Influencer marketing has been with us for a long time, although the arrival of the internet and social media has created a plethora of new opportunities for them to engage with audiences. But they can face a myriad of challenges to their effectiveness.
Writing for Drum, senior manager of the retail customer engagement and loyalty team at Capgemini Invent, Christopher Baird, noted that this form of marketing faces some key issues.
Saturation may be an inevitable one as so many seek to jump on the bandwagon, with Mr Baird noting that as they do so, they chase short-term success rather than the longer term relationship building aims of past influencers.
However, he noted, as they are paid for their #gifted promotions and their strategy is “now aimed at getting the product in front of as many people as possible,” trust has waned. Endorsement and promotion has now become seen as the preserve of pipers who are well paid by those calling the tune.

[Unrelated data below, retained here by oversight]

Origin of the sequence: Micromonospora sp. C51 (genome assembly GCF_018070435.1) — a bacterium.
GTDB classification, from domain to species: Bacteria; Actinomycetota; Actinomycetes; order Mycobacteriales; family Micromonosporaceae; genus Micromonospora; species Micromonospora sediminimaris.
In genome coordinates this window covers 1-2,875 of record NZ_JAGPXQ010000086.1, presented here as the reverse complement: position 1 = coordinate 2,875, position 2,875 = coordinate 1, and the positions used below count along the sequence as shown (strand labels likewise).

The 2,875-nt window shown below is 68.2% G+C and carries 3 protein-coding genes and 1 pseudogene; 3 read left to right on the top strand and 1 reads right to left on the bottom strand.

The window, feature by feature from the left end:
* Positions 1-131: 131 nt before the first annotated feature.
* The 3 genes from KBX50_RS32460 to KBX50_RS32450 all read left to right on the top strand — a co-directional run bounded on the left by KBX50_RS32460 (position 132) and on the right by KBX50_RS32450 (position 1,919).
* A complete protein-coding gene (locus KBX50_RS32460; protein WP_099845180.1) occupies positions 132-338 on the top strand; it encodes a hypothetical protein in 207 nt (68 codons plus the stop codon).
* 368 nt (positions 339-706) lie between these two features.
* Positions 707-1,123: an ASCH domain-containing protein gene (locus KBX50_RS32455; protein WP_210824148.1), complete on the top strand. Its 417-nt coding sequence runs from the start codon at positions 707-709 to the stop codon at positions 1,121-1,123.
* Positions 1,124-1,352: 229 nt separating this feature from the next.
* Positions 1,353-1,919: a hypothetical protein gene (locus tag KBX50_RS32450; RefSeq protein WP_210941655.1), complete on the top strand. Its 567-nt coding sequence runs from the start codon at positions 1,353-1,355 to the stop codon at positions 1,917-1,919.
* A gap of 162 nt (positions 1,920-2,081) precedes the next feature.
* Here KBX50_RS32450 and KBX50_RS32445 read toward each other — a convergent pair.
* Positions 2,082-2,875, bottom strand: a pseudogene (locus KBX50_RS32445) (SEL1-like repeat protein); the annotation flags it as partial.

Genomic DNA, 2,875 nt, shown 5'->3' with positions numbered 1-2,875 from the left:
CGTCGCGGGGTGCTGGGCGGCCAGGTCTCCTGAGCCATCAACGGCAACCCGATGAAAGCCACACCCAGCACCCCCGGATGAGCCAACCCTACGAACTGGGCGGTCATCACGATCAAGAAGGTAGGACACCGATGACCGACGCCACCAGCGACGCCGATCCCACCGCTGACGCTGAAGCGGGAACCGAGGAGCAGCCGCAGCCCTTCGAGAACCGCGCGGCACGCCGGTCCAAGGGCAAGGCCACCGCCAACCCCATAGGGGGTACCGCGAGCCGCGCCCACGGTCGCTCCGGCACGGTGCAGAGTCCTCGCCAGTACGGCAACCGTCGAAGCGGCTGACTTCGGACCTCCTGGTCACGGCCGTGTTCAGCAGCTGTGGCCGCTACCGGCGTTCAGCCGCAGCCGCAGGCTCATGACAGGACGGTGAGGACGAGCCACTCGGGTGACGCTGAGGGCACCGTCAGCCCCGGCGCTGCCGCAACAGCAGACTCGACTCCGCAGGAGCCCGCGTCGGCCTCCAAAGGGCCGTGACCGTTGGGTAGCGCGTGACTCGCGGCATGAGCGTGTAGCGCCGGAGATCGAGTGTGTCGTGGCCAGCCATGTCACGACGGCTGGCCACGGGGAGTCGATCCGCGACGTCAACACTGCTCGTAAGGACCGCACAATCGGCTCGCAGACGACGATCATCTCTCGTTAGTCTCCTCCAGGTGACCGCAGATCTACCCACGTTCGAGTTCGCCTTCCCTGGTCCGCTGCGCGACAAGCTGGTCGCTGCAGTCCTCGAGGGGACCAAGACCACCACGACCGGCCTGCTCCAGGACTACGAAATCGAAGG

Mr Baird said he had previously considered the issue of whether the absence of #ad messaging revealing paid sponsorship could erode trust. He noted that a survey by SocialPubli found that 77.8 per cent of consumers believe influencers should reveal any paid collaborations they have.
Alongside that, only eight per cent believe the information they see on social media is true – and just four per cent for influencers. Trust is clearly in short supply.
These findings may provide the best reasons for using student influencer marketing on a more peer-to-peer basis. It seems having a well known face – whether a celebrity for something else or someone simply famous for being an influencer – endorsing a product appears less likely to cut it with increasingly sceptical audiences.
Indeed, cases like the recent Advertising Standards Authority ruling against several celebrity influencers for breaching ad disclosure rules may continue to erode trust against the well-known influencers. This means consumers may increasingly look elsewhere to find someone whose endorsements and recommendations they will be more likely to trust.